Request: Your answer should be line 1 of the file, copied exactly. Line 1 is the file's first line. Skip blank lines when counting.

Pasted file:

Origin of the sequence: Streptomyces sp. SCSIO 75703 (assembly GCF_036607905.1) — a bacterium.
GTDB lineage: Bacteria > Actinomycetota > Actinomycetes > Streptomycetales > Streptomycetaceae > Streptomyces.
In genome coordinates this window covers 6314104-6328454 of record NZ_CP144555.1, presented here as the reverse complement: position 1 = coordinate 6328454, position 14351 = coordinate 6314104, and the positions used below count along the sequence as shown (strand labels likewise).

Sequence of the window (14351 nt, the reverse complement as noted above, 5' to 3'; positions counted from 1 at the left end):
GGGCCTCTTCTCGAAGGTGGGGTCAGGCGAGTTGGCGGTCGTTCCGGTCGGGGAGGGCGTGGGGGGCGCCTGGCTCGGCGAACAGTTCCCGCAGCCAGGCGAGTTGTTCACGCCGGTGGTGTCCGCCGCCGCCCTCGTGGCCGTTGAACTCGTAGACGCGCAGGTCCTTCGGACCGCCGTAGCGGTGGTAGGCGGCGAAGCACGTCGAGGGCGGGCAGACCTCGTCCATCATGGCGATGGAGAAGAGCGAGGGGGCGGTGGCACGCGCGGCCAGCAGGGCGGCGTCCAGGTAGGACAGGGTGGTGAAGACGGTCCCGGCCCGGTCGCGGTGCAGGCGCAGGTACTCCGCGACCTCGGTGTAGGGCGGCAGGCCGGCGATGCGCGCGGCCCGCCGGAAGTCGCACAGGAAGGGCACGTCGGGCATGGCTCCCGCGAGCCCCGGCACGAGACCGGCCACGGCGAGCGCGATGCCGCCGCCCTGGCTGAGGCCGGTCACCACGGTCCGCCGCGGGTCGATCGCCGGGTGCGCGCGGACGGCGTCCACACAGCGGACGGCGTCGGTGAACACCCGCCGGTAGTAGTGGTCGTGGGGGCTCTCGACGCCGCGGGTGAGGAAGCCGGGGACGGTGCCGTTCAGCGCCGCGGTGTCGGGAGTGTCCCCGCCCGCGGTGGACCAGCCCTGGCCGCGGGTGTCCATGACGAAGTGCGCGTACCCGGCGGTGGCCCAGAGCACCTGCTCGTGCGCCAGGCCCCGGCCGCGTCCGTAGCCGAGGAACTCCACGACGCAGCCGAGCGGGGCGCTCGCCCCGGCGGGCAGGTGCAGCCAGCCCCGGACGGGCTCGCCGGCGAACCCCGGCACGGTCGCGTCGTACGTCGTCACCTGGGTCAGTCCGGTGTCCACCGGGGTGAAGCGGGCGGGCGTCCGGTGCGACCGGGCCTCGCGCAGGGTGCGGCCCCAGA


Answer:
Origin of the sequence: Streptomyces sp. SCSIO 75703 (assembly GCF_036607905.1) — a bacterium.